3. In proposal X at APAC you promoted a relationship of capacity and visitation to parcel size. This is the appropriate opportunity to again look a direct connection between a property's use permit and the use that can be made of that property. The provision that grapes may come from external properties owned or leased means that there is no connection between a use permit that runs with the land and what that land can produce. As with the "The Caves at Soda Canyon", any property can be given a use permit under this ordinance to act as a custom crush facility, a factory operation inconsistent which I feel, with the "small family" rhetoric that has been used to justify the need for the limited winery and a meaningful impact when those custom crush factories are being built in remote areas of the county. Once the 30,000 g/y level is reached the custom crush facility will need to expand - and the idea of a "limited" winery is moot.
Processing on-site grapes should be the only justification for such a "limited" permit, the only case, just as building a house, in which administrative rather than Planning Commission approval is appropriate. In doing so the use permit is self regulating. The capacity need not be specified. It is simply the amount of wine that can be made from grapes grown on the use-permitted property (plus 15% blending factor). (In that sense it might mean that more than 30,000 gal might be produced if the property size justifies.) It improves the chances that the vintner will not turn around in 1 year and ask for a capacity expansion. It insures that the limited permit is not just an expedient way to get the ball rolling on a more extensive development project. It eliminates the need to periodically police the terms of external leases and property sales, or the resale of the use permit property, to insure that the use permit should not be revoked. How often is the county willing to revoke use permits? It does not end up littering the landscape and covering arable land with buildings with revoked permits.
B. Total building and cave area shall not exceed twelve thousand square feet in size;
61% of existing Napa Wineries are smaller than 12000 sf. Again one asks what the meaning of "limited" or "small" is in the context of the ordinance. The median size for all existing wineries is 8000sf. The median building size for existing 30,000 g/y wineries is 7700sf. The CEQA small winery maximum is 5000sf with 5000 additional for caves. The CEQA exemption makes clear that above ground wineries have a greater impact on the character of the environment than caves. A 12,000 sf above-ground warehouse is an imposing piece of architecture, and I would defy anyone looking at it to say that it is small. The CEQA exemption got it right. If this ordinance is to be adopted then use the CEQA standard.
C. Will generate no more than forty vehicle trips one way (or twenty round trips) per day and five peak-hour trips, except on those days when marketing events are taking place;
Here is the worst of this ordinances's problem. Visitation, contrary to all previous use-permits is defined in terms of vehicles and not number of visitors. As was brought up by the planning commission when the vehicle versus person measurement was discussed, vehicle measurement alone may regulate traffic counts, but does not measure the amount of activity at a winery that has impacts on neighbors or the environment and adds to the growing quantity of tourism that is impacting the lives of all of the county's citizens.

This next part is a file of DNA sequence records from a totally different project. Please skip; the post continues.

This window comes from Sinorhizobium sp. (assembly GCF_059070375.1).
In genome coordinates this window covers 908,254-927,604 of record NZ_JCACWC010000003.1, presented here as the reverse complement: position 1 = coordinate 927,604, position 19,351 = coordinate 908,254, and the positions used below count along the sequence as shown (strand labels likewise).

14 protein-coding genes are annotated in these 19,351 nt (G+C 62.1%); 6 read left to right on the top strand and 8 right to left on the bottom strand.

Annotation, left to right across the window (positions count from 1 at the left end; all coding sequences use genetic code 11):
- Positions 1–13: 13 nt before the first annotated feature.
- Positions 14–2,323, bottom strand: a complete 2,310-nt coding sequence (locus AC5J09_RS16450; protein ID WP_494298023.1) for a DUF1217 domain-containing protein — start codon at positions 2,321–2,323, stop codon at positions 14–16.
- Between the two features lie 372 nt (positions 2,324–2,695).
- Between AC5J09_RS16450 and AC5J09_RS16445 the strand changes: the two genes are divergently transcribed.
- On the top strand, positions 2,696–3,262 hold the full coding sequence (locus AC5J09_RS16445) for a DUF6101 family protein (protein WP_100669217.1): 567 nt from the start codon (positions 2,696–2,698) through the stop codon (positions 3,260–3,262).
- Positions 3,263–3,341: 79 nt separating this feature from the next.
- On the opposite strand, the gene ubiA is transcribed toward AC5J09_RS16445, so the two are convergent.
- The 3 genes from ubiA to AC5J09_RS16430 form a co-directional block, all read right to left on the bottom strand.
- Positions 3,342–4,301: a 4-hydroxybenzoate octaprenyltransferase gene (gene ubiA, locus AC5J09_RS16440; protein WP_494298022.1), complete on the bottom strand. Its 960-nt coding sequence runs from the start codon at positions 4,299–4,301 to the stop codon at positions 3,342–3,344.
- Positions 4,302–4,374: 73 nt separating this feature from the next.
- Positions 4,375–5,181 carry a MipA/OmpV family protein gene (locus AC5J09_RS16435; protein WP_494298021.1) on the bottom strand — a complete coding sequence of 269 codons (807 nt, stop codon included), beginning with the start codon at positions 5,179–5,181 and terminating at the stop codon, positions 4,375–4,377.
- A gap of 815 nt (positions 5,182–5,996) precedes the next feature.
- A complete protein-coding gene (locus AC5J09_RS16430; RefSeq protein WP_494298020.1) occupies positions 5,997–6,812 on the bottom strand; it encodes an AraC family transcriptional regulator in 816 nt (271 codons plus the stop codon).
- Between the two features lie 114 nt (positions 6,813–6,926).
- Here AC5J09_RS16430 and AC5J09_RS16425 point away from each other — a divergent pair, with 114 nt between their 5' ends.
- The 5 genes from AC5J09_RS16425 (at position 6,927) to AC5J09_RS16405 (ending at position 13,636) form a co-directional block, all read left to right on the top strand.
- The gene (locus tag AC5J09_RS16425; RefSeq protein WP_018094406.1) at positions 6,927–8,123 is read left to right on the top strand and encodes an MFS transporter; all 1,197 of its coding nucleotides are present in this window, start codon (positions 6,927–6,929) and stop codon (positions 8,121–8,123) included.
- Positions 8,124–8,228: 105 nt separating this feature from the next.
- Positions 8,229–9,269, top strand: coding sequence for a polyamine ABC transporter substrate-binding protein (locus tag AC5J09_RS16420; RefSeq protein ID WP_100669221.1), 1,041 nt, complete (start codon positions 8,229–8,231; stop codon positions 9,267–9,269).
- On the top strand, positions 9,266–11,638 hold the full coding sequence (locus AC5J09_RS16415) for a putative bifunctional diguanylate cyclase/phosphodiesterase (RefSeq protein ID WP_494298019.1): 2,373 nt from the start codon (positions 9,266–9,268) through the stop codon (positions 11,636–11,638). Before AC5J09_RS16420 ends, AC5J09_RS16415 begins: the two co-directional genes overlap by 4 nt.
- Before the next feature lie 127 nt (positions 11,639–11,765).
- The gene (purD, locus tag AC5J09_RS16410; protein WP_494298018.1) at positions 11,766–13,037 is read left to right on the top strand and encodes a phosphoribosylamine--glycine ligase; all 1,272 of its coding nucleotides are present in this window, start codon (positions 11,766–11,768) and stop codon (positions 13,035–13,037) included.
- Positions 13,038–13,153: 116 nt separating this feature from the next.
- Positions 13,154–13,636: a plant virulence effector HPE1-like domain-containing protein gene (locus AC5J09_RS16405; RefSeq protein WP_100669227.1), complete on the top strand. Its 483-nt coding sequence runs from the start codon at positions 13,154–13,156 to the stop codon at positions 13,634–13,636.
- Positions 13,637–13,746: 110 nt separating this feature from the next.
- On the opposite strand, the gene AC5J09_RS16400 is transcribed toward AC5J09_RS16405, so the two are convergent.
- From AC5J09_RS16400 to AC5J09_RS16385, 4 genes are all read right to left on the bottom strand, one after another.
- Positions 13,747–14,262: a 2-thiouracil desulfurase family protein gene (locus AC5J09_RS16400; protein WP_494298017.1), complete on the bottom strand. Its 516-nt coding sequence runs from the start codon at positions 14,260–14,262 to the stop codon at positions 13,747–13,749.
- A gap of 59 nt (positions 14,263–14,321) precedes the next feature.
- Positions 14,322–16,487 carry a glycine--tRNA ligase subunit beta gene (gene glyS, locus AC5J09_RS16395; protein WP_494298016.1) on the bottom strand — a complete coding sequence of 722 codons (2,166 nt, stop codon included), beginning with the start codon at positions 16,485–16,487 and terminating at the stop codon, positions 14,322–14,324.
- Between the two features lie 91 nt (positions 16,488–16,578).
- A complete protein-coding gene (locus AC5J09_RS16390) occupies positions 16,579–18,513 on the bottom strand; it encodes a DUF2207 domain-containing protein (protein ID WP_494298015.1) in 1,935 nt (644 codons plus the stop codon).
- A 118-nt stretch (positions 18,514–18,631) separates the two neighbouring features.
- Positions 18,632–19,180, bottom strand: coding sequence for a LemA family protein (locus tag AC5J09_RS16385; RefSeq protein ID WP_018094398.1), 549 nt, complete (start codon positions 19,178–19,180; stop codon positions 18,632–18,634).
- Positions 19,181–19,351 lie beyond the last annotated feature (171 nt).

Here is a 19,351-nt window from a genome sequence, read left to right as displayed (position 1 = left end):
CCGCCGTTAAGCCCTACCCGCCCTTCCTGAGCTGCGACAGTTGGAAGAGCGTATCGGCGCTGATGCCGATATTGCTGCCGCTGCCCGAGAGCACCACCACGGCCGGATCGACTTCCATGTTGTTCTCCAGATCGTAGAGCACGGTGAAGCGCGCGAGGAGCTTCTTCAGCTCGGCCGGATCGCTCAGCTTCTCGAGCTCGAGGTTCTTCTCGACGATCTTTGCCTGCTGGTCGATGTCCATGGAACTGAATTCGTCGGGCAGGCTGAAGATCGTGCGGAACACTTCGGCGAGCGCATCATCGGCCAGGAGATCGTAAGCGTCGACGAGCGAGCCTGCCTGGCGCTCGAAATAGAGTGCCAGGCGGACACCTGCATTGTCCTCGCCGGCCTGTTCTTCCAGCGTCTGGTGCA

Speculating that half of the traffic to the winery is visitation, that would be 10 visitor vehicles per day. 10 cars would mean 25 people /day. 10 large tour buses might mean 500 people per day. The impacts would be significantly different: from a minimum of 9125 vis/yr. to a theoretical potential of 182,500 vis/y.
The median visitation at existing wineries in Napa county is 3080 visitors/yr . the median for existing 30,000 g/y is Thus even at the minimum, the number of visitors to be expected at these wineries will be at least 3 times the median. Using 20 person minibuses, well, 25 times the median.
The amount of visitation that would be possible under this ordinance, even at a minimum, is way over the actual visitation currently permitted for similarly sized wineries and a visitor maximum should be part of the ordinance that coincides with existing numbers.
D. Total marketing events will not exceed ten in any calendar year. Each event will not exceed thirty attendees. One of the ten events may be a charitable event, not to exceed one hundred attendees;
The median number of visitors for marketing events at existing wineries in the county is 220 per year. The maximum allowed under the ordinance is 390 per year. Approximately 60% of existing wineries have fewer than 390 marketing event visitors per year. Again what is the definition of "small".
This should also be an opportunity to look at the meaning of marketing events which has been strained under the revisions of 2010. Now that food service is a part of the definition of tours and tastings, the distinction between a tourbus of 50 people coming for a wine pairing under tours and tastings and a 30 person event have little to separate them. The definition of tours and tastings vs marketing events is blurred. At present the only real distinction is that marketing events can happen at night. Of the many impacts that tourist activities bring to remote areas of the county, the worst is the potential for nighttime activities. In this regard the Limited winery ordinance should incorporate one standard condition: any Limited winery ordinance should preclude nighttime events entirely.
E. Will be located at least one thousand feet from any incorporated city or town boundary.
Some clarification is needed as to why this provision is included. What adverse impact will this prevent? 1000 ft isn't very far when you are talking about 10 acre properties.